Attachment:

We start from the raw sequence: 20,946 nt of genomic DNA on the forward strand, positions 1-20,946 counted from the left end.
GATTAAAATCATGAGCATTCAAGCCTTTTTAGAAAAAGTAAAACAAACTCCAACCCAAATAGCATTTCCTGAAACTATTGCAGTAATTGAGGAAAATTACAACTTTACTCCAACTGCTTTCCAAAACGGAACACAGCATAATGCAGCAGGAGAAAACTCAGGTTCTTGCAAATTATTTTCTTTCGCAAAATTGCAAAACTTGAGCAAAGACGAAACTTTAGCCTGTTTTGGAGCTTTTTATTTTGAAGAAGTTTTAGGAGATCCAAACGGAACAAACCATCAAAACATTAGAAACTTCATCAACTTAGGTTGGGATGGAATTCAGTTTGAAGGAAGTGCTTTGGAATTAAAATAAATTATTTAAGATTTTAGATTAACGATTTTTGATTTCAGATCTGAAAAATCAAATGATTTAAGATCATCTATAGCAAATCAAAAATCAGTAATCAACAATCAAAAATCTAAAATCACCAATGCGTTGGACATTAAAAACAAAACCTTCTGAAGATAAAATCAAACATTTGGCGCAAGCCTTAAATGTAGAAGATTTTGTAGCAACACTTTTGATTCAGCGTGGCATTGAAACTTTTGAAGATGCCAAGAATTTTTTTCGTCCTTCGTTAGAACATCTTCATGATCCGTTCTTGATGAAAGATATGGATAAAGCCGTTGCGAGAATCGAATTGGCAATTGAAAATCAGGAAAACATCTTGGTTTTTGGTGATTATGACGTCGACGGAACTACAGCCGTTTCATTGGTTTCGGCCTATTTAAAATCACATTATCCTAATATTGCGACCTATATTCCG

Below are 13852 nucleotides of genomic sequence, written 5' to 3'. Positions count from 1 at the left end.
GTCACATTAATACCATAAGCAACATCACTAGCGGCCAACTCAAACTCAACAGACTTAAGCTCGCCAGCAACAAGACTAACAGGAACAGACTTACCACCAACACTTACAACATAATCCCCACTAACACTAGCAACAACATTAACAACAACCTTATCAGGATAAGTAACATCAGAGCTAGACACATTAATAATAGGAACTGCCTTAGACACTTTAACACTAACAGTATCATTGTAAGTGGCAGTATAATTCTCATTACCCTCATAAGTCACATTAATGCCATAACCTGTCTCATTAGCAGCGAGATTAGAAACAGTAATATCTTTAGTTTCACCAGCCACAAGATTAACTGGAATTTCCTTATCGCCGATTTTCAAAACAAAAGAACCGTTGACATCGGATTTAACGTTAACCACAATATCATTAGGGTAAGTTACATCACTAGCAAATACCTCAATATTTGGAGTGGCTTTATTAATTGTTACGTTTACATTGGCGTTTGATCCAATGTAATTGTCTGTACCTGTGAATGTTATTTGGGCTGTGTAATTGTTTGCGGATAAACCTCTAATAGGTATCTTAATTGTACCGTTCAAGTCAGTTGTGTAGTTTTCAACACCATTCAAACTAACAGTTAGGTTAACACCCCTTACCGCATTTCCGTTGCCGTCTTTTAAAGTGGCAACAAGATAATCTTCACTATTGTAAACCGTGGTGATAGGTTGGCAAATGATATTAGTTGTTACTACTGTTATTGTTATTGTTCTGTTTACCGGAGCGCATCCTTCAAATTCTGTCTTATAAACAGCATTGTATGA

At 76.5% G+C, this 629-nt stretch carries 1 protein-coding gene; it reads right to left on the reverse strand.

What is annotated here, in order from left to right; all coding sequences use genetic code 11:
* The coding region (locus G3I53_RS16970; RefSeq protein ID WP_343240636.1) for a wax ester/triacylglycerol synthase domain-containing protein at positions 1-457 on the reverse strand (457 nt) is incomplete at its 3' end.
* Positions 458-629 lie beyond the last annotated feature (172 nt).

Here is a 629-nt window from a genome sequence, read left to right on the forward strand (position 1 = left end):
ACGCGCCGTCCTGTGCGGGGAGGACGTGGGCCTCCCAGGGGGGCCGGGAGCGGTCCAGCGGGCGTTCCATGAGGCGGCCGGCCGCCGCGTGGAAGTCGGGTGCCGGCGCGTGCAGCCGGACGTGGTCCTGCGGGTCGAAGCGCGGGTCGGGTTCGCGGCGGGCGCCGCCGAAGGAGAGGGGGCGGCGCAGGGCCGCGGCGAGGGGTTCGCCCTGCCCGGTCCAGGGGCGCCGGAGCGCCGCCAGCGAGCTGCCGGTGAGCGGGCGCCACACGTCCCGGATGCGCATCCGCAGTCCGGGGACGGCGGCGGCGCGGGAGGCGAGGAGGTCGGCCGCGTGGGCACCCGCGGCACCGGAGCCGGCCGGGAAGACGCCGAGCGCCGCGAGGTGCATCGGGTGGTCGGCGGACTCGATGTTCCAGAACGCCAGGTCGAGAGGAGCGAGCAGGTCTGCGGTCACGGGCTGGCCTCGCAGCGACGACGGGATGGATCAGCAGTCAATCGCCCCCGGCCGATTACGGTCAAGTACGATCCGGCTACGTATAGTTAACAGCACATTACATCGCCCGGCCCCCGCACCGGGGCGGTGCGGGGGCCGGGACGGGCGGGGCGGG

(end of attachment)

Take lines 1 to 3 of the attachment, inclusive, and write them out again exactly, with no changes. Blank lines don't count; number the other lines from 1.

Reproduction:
We start from the raw sequence: 20,946 nt of genomic DNA on the forward strand, positions 1-20,946 counted from the left end.
GATTAAAATCATGAGCATTCAAGCCTTTTTAGAAAAAGTAAAACAAACTCCAACCCAAATAGCATTTCCTGAAACTATTGCAGTAATTGAGGAAAATTACAACTTTACTCCAACTGCTTTCCAAAACGGAACACAGCATAATGCAGCAGGAGAAAACTCAGGTTCTTGCAAATTATTTTCTTTCGCAAAATTGCAAAACTTGAGCAAAGACGAAACTTTAGCCTGTTTTGGAGCTTTTTATTTTGAAGAAGTTTTAGGAGATCCAAACGGAACAAACCATCAAAACATTAGAAACTTCATCAACTTAGGTTGGGATGGAATTCAGTTTGAAGGAAGTGCTTTGGAATTAAAATAAATTATTTAAGATTTTAGATTAACGATTTTTGATTTCAGATCTGAAAAATCAAATGATTTAAGATCATCTATAGCAAATCAAAAATCAGTAATCAACAATCAAAAATCTAAAATCACCAATGCGTTGGACATTAAAAACAAAACCTTCTGAAGATAAAATCAAACATTTGGCGCAAGCCTTAAATGTAGAAGATTTTGTAGCAACACTTTTGATTCAGCGTGGCATTGAAACTTTTGAAGATGCCAAGAATTTTTTTCGTCCTTCGTTAGAACATCTTCATGATCCGTTCTTGATGAAAGATATGGATAAAGCCGTTGCGAGAATCGAATTGGCAATTGAAAATCAGGAAAACATCTTGGTTTTTGGTGATTATGACGTCGACGGAACTACAGCCGTTTCATTGGTTTCGGCCTATTTAAAATCACATTATCCTAATATTGCGACCTATATTCCG

Below are 13852 nucleotides of genomic sequence, written 5' to 3'. Positions count from 1 at the left end.